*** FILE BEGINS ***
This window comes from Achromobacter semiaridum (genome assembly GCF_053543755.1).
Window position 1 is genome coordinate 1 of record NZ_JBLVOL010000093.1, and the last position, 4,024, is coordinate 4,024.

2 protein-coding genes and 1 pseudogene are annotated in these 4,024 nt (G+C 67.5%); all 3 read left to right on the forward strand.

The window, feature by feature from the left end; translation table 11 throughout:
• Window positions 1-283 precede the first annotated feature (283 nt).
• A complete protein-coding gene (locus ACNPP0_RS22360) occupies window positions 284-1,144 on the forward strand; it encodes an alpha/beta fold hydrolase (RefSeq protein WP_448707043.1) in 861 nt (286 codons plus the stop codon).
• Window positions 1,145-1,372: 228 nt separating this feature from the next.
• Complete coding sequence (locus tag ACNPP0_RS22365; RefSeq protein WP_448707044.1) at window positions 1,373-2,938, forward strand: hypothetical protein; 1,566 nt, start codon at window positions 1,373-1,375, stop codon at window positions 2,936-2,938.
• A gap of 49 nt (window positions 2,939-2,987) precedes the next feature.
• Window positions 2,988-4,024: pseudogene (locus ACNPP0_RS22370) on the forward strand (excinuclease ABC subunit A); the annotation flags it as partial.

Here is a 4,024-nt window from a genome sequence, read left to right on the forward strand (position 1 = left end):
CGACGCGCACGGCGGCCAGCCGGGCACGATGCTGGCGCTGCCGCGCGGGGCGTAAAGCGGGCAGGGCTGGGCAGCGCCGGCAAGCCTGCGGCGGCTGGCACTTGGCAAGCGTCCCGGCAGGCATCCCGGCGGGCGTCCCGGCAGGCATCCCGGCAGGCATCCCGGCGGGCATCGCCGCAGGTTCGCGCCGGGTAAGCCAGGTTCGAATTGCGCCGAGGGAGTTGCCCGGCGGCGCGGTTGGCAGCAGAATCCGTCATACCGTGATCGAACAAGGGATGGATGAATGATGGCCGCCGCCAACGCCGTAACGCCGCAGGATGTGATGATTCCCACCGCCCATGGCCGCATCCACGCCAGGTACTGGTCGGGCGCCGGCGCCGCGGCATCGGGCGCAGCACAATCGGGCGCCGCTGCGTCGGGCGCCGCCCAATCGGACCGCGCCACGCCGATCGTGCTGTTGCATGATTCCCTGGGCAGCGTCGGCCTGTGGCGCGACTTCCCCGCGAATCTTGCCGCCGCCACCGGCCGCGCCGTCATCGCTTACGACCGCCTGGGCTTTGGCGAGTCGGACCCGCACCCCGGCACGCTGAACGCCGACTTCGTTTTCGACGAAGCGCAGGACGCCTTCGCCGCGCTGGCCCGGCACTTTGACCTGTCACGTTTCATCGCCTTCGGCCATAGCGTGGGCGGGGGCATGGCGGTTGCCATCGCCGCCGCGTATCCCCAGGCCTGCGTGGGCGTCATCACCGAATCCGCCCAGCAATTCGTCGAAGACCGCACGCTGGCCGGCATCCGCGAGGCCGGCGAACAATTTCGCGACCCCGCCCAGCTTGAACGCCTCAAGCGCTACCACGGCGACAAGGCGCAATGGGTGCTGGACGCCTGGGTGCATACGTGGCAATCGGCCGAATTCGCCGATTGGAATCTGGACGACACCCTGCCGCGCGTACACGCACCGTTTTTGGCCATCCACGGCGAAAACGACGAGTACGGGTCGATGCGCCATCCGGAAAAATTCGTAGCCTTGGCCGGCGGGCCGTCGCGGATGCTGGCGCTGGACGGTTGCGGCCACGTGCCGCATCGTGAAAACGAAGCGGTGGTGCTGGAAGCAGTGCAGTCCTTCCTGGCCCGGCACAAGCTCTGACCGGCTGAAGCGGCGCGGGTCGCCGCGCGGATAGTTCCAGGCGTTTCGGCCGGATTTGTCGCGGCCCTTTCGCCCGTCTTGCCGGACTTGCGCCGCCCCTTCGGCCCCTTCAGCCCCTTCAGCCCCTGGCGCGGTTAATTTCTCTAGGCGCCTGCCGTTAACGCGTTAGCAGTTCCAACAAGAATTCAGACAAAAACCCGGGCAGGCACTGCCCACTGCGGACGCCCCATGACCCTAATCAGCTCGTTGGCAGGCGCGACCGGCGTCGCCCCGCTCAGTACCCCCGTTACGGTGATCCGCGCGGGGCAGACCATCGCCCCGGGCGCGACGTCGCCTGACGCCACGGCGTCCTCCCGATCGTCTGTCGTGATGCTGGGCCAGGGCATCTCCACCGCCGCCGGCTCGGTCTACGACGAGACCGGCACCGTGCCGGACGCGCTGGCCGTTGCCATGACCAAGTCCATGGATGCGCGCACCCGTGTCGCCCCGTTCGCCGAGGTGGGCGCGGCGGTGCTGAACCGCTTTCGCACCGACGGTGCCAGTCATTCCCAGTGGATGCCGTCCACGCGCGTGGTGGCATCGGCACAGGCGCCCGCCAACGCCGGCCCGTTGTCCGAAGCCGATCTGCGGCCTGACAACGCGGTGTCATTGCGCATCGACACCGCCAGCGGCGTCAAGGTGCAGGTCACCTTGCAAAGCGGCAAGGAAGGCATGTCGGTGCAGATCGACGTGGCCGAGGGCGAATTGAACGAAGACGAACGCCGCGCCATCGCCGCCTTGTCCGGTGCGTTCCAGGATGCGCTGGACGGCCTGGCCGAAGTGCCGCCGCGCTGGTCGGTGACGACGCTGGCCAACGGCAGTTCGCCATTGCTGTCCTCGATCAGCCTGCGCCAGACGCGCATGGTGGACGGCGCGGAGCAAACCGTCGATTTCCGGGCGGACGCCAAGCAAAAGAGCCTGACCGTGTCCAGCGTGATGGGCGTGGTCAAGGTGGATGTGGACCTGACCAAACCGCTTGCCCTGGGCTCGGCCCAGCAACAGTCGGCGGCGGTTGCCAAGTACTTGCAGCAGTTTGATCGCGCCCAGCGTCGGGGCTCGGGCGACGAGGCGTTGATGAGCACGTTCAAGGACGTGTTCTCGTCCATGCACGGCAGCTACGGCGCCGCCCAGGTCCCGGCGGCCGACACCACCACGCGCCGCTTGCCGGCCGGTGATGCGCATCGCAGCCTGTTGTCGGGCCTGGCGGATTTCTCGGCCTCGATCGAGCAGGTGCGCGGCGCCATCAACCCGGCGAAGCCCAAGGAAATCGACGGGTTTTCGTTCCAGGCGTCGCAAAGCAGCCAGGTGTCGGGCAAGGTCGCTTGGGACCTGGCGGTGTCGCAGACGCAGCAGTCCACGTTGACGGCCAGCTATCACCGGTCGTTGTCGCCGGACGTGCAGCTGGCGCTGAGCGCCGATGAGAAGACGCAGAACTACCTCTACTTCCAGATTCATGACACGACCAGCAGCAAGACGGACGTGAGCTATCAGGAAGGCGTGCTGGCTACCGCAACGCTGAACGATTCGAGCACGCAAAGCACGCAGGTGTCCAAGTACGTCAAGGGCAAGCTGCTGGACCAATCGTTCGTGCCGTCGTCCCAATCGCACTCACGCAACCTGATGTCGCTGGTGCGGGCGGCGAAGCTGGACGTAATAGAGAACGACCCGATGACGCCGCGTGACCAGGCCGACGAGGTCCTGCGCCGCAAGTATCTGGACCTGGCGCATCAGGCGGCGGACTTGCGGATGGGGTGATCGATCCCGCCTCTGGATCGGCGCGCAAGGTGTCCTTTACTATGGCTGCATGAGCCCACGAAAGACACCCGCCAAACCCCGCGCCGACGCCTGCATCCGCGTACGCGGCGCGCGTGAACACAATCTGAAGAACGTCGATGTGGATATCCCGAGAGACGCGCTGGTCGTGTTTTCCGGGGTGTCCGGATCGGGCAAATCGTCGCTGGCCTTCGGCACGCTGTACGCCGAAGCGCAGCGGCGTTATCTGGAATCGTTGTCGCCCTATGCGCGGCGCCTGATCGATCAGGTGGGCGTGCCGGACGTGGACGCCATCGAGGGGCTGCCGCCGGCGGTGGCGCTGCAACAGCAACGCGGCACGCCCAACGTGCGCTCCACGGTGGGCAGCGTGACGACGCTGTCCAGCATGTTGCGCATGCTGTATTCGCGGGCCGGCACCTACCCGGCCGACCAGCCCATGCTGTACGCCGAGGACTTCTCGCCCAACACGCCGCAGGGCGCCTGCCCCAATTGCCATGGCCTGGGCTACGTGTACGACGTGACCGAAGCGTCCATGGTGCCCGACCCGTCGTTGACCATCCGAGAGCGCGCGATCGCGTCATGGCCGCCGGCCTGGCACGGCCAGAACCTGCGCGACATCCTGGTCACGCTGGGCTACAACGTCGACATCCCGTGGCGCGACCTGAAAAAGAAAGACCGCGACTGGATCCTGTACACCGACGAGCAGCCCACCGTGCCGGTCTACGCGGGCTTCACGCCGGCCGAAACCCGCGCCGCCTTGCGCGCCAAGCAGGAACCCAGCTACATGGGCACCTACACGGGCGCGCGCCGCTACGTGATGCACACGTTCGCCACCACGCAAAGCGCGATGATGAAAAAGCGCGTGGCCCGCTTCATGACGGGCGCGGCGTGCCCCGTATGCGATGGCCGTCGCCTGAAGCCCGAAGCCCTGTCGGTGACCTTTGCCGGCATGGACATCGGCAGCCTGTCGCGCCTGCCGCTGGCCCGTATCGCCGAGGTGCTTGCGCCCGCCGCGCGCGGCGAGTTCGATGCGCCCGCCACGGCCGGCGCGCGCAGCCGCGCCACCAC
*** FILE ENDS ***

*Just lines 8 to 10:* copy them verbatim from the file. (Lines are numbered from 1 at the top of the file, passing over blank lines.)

• Complete coding sequence (locus tag ACNPP0_RS22365; RefSeq protein WP_448707044.1) at window positions 1,373-2,938, forward strand: hypothetical protein; 1,566 nt, start codon at window positions 1,373-1,375, stop codon at window positions 2,936-2,938.
• A gap of 49 nt (window positions 2,939-2,987) precedes the next feature.
• Window positions 2,988-4,024: pseudogene (locus ACNPP0_RS22370) on the forward strand (excinuclease ABC subunit A); the annotation flags it as partial.